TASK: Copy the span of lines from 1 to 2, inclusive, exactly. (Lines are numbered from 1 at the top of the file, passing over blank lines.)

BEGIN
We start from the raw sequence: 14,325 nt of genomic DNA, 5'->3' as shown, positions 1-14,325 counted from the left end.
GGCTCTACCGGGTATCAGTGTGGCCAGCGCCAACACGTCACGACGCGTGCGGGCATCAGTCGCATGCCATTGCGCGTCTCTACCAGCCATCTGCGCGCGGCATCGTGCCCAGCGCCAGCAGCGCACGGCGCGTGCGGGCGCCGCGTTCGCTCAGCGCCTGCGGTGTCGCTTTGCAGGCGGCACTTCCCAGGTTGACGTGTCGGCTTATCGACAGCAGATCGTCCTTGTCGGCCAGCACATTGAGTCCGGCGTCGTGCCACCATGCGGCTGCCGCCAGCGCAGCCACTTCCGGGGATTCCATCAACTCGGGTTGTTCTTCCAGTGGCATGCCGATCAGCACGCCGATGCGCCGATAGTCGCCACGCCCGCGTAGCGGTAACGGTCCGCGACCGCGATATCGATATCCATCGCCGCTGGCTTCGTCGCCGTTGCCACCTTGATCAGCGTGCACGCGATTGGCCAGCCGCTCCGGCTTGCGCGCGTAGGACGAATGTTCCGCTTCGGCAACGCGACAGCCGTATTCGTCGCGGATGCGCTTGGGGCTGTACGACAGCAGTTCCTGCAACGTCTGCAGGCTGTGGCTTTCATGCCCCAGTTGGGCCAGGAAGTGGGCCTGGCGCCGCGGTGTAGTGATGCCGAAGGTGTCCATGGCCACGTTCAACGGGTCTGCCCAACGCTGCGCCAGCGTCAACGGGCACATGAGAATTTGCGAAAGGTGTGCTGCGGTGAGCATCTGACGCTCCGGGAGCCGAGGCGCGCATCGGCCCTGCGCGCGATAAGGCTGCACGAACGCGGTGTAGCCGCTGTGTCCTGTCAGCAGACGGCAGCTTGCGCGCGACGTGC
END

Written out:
We start from the raw sequence: 14,325 nt of genomic DNA, 5'->3' as shown, positions 1-14,325 counted from the left end.
GGCTCTACCGGGTATCAGTGTGGCCAGCGCCAACACGTCACGACGCGTGCGGGCATCAGTCGCATGCCATTGCGCGTCTCTACCAGCCATCTGCGCGCGGCATCGTGCCCAGCGCCAGCAGCGCACGGCGCGTGCGGGCGCCGCGTTCGCTCAGCGCCTGCGGTGTCGCTTTGCAGGCGGCACTTCCCAGGTTGACGTGTCGGCTTATCGACAGCAGATCGTCCTTGTCGGCCAGCACATTGAGTCCGGCGTCGTGCCACCATGCGGCTGCCGCCAGCGCAGCCACTTCCGGGGATTCCATCAACTCGGGTTGTTCTTCCAGTGGCATGCCGATCAGCACGCCGATGCGCCGATAGTCGCCACGCCCGCGTAGCGGTAACGGTCCGCGACCGCGATATCGATATCCATCGCCGCTGGCTTCGTCGCCGTTGCCACCTTGATCAGCGTGCACGCGATTGGCCAGCCGCTCCGGCTTGCGCGCGTAGGACGAATGTTCCGCTTCGGCAACGCGACAGCCGTATTCGTCGCGGATGCGCTTGGGGCTGTACGACAGCAGTTCCTGCAACGTCTGCAGGCTGTGGCTTTCATGCCCCAGTTGGGCCAGGAAGTGGGCCTGGCGCCGCGGTGTAGTGATGCCGAAGGTGTCCATGGCCACGTTCAACGGGTCTGCCCAACGCTGCGCCAGCGTCAACGGGCACATGAGAATTTGCGAAAGGTGTGCTGCGGTGAGCATCTGACGCTCCGGGAGCCGAGGCGCGCATCGGCCCTGCGCGCGATAAGGCTGCACGAACGCGGTGTAGCCGCTGTGTCCTGTCAGCAGACGGCAGCTTGCGCGCGACGTGC